Politics & Government

Kentucky faces $90.9 million budget shortfall; remedy still uncertain

Senate President Robert Stivers
Senate President Robert Stivers AP

FRANKFORT — Kentucky faces a $90.9 million budget shortfall for the fiscal year that ended June 30, raising the prospect of further cuts in the coming year, state officials said Thursday.

State Budget Director Jane Driskell said officials would determine soon how to deal with the gap. Kentucky's Constitution requires a balanced budget.

"While the books have been closed on the revenue side of the budget, activity on the expenditure side will be final later this month," Driskell said. "The determination for how to deal with the revenue shortfall has been underway and will be complete soon."

Revenue for the General Fund, which pays for most state programs, totaled $9.46 billion for the fiscal year. That was $90.9 million, or 1 percent, less than the official revenue estimate, which projected 2.2 percent growth in revenue for the year.

Driskell also reported that receipts for the $1.56 billion Road Fund, which pays for road and other transportation programs, fell short of estimates for the fiscal year by $22.2 million, or 1.4 percent.

House budget chairman Rick Rand, D-Bedford, called it "a manageable shortfall."

Rand said he thought Gov. Steve Beshear should be able to address the shortfall without resorting to layoffs or calling a special legislative session.

In particular, he noted that the state could take half of its $95 million "rainy day" fund for emergencies and apply it to the shortfall.

"The problem may be that spending cuts will be needed in this new fiscal year that began July 1 because revenues now will need to grow more than have been projected for this two-year budget," Rand said.

Senate President Robert Stivers, R-Manchester, said he was worried about future budgets, noting the state eventually would face increased costs for expanded Medicaid coverage under the federal Affordable Care Act.

"We've seen coal severance tax collections drop, and the dip in personal income taxes indicate a weak economy where many people are not working," Stivers said. "Where are we going to get the money? I'm worried about future budgets."

Driskell said the shortfall was another example of why lawmakers should overhaul Kentucky's tax code. She called it "an example of the governor's admonition that the tax code in Kentucky needs to be more elastic," meaning revenue should increase as the economy expands.

House Speaker Greg Stumbo, D-Prestonsburg, said the shortfall would make it "a little tougher" to meet budget projections.

"We will monitor this in the months ahead and, if necessary, make additional adjustments when the General Assembly meets in January," Stumbo said.

He said House and Senate leaders would review staffing levels to deal with the legislative branch's portion of the shortfall.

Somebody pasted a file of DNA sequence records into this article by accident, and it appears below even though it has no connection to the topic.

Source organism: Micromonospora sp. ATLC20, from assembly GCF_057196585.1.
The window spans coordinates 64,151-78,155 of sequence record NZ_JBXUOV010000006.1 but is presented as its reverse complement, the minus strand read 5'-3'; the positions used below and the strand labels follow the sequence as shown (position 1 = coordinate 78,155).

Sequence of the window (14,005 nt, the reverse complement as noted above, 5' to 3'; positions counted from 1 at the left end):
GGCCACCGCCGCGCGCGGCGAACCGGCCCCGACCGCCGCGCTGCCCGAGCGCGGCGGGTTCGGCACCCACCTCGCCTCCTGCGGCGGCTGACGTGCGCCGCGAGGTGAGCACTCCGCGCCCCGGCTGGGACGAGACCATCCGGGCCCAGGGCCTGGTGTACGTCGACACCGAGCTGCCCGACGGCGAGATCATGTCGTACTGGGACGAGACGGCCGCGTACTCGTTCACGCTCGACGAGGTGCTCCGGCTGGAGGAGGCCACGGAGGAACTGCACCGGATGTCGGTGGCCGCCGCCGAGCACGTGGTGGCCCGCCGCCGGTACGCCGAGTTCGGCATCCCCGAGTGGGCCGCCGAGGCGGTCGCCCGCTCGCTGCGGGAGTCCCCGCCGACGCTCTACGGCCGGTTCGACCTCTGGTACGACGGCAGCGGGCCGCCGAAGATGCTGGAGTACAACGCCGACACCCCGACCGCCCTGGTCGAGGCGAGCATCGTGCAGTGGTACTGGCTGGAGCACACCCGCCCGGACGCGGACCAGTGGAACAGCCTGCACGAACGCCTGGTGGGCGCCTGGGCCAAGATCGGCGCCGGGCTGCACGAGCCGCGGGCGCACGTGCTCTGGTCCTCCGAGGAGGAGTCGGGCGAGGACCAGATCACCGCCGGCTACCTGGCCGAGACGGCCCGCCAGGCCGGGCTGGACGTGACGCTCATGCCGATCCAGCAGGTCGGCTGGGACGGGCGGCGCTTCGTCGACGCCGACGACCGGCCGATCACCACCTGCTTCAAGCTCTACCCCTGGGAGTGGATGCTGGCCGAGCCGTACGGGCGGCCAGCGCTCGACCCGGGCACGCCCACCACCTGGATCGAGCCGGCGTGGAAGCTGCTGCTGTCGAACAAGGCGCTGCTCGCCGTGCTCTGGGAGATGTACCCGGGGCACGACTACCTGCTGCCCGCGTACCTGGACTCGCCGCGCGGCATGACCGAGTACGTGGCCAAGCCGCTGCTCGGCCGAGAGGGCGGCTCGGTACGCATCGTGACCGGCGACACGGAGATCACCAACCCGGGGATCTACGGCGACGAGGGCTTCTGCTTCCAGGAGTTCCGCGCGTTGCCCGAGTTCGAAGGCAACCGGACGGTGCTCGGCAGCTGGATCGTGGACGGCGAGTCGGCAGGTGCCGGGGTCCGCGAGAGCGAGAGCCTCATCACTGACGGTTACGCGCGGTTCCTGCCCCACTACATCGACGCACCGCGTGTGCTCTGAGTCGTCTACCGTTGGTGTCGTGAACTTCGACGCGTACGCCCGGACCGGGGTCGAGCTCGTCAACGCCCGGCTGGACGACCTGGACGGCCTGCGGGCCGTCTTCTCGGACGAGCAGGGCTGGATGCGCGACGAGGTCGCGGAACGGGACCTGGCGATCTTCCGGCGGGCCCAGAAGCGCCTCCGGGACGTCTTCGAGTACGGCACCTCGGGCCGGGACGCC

Rand said Beshear was "well-experienced" in handling budget shortfalls.

The governor has cut $1.6 billion from state budgets since taking office in December 2007.

This year the General Assembly approved a $20.3 billion spending plan for the upcoming two years that included long-awaited raises for state employees and schoolteachers, but it continued to cut funding for public universities and many state agencies.

Some agencies will have lost 41 percent of their funding since the economic recession of 2008.

Driskell reported that revenue for June totaled $979.1 million, a 2.2 percent increase over what was collected the previous June. Rand said he was "pleasantly surprised" to about that.

During the last fiscal year, the General Fund grew 3.3 percent in the first three months, declined 0.7 percent in the second quarter and grew 2.1 percent and 0.5 percent in the final two quarters, respectively.

Overall, those rates of growth were less than the 2.2 percent growth that a group of independent economists had projected for the state.

A major reason for the General Fund shortfall was "a significant slowdown" in income tax collections, Driskell said.

State income tax collections for the fiscal year increased just 0.7 percent, or $26.3 million, from the previous year. In the three prior years, income tax collections grew 8.3 percent, 2.8 percent and 6 percent.

On the positive side, sales and use taxes showed solid growth, increasing $109.3 million, or 3.6 percent. Collections had declined in three of the five previous years.

The state saw its fourth consecutive annual decline in cigarette tax collections, decreasing $10.6 million, or 4.4 percent, in fiscal year 2014.

Coal severance taxes fell 14.3 percent, or $33 million, during the past year, which was close to forecast expectations.

Among the two largest revenue-producing measures for the Road Fund — motor fuels and motor vehicle usage taxes — revenue was less than estimates by $19.9 million. All other Road Fund accounts, taken together, were $2.3 million below forecasts.